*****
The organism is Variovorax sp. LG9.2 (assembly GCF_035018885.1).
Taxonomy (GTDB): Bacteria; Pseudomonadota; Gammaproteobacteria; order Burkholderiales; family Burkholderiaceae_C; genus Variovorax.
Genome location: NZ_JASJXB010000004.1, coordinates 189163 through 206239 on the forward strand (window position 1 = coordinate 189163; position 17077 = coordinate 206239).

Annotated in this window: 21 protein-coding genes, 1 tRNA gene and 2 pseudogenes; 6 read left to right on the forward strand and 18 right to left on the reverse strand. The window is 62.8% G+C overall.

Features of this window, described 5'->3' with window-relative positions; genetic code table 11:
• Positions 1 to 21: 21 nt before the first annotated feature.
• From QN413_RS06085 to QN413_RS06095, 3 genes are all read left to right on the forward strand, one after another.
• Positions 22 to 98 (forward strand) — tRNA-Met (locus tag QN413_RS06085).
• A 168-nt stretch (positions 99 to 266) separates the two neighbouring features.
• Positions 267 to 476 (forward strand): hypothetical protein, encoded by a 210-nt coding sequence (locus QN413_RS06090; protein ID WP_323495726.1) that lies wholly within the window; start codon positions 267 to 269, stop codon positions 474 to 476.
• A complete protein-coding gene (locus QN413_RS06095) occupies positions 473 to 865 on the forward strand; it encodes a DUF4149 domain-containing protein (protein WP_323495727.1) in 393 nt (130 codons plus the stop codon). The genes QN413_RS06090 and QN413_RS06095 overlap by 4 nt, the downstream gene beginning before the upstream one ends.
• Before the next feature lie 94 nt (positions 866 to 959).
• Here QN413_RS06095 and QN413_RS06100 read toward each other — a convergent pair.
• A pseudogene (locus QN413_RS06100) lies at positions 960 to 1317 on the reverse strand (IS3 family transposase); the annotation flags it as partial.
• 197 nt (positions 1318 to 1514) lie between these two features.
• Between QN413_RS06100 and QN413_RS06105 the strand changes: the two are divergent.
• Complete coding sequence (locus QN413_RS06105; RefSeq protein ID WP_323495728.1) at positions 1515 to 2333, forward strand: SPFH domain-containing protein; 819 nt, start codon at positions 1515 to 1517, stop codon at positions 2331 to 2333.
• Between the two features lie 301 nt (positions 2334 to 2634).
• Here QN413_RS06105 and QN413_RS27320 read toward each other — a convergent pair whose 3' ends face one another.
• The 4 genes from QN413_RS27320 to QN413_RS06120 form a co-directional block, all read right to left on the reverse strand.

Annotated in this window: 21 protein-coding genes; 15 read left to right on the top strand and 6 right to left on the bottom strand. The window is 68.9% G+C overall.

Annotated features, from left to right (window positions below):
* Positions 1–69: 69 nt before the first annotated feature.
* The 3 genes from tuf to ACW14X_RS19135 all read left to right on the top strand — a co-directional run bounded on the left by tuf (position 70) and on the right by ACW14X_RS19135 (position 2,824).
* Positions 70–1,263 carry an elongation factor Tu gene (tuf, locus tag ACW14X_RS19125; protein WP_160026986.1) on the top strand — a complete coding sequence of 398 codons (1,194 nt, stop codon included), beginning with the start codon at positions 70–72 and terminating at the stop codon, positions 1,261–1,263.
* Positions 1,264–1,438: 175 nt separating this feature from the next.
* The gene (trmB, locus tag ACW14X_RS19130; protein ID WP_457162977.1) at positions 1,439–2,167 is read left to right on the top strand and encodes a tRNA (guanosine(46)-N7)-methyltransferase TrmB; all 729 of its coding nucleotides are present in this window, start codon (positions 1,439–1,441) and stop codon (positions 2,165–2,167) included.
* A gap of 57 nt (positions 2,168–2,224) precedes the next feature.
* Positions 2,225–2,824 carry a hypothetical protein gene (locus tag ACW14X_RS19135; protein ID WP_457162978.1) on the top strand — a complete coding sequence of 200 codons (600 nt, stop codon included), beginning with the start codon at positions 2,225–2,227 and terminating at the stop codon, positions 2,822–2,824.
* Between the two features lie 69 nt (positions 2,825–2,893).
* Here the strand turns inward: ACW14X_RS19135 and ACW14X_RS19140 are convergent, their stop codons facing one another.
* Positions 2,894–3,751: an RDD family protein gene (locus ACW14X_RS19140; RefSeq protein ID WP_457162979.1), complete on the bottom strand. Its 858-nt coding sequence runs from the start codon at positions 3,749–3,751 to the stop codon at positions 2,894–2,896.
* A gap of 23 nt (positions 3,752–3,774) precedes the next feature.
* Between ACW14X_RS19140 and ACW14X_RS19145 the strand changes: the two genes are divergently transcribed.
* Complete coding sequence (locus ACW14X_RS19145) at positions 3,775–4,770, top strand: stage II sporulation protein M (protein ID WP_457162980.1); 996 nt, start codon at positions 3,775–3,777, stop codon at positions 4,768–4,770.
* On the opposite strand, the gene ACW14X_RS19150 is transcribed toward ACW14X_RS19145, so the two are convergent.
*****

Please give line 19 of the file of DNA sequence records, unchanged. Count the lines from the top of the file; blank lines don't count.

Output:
• Here QN413_RS06105 and QN413_RS27320 read toward each other — a convergent pair whose 3' ends face one another.